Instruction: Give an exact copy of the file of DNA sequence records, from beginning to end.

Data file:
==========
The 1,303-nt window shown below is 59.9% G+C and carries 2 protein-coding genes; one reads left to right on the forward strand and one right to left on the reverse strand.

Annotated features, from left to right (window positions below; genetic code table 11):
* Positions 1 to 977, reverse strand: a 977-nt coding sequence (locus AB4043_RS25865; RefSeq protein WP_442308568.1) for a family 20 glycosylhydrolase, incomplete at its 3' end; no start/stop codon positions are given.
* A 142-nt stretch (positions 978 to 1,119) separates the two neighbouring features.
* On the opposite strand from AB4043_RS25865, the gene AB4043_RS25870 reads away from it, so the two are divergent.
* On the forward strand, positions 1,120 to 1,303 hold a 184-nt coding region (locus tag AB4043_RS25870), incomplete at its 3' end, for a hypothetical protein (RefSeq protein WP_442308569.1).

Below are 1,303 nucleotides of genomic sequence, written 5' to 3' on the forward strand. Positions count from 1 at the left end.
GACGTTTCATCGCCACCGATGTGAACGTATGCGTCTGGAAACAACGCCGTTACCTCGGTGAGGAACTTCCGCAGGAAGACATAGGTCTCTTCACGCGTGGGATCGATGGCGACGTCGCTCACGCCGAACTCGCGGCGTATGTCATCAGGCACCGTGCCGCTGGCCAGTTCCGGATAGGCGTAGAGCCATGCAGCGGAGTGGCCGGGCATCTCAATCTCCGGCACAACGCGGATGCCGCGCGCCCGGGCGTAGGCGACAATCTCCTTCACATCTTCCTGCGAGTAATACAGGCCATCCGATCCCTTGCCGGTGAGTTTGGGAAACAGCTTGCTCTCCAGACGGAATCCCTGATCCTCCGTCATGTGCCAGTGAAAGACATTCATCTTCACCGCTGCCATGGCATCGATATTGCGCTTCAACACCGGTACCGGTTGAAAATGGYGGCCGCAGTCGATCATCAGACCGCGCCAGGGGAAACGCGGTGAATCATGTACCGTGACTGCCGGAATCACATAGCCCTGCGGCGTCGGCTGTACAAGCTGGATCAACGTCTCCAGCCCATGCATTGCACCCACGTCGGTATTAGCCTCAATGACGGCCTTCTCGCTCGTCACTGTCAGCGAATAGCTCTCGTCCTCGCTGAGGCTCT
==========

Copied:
The 1,303-nt window shown below is 59.9% G+C and carries 2 protein-coding genes; one reads left to right on the forward strand and one right to left on the reverse strand.

Annotated features, from left to right (window positions below; genetic code table 11):
* Positions 1 to 977, reverse strand: a 977-nt coding sequence (locus AB4043_RS25865; RefSeq protein WP_442308568.1) for a family 20 glycosylhydrolase, incomplete at its 3' end; no start/stop codon positions are given.
* A 142-nt stretch (positions 978 to 1,119) separates the two neighbouring features.
* On the opposite strand from AB4043_RS25865, the gene AB4043_RS25870 reads away from it, so the two are divergent.
* On the forward strand, positions 1,120 to 1,303 hold a 184-nt coding region (locus tag AB4043_RS25870), incomplete at its 3' end, for a hypothetical protein (RefSeq protein WP_442308569.1).

Below are 1,303 nucleotides of genomic sequence, written 5' to 3' on the forward strand. Positions count from 1 at the left end.
GACGTTTCATCGCCACCGATGTGAACGTATGCGTCTGGAAACAACGCCGTTACCTCGGTGAGGAACTTCCGCAGGAAGACATAGGTCTCTTCACGCGTGGGATCGATGGCGACGTCGCTCACGCCGAACTCGCGGCGTATGTCATCAGGCACCGTGCCGCTGGCCAGTTCCGGATAGGCGTAGAGCCATGCAGCGGAGTGGCCGGGCATCTCAATCTCCGGCACAACGCGGATGCCGCGCGCCCGGGCGTAGGCGACAATCTCCTTCACATCTTCCTGCGAGTAATACAGGCCATCCGATCCCTTGCCGGTGAGTTTGGGAAACAGCTTGCTCTCCAGACGGAATCCCTGATCCTCCGTCATGTGCCAGTGAAAGACATTCATCTTCACCGCTGCCATGGCATCGATATTGCGCTTCAACACCGGTACCGGTTGAAAATGGYGGCCGCAGTCGATCATCAGACCGCGCCAGGGGAAACGCGGTGAATCATGTACCGTGACTGCCGGAATCACATAGCCCTGCGGCGTCGGCTGTACAAGCTGGATCAACGTCTCCAGCCCATGCATTGCACCCACGTCGGTATTAGCCTCAATGACGGCCTTCTCGCTCGTCACTGTCAGCGAATAGCTCTCGTCCTCGCTGAGGCTCT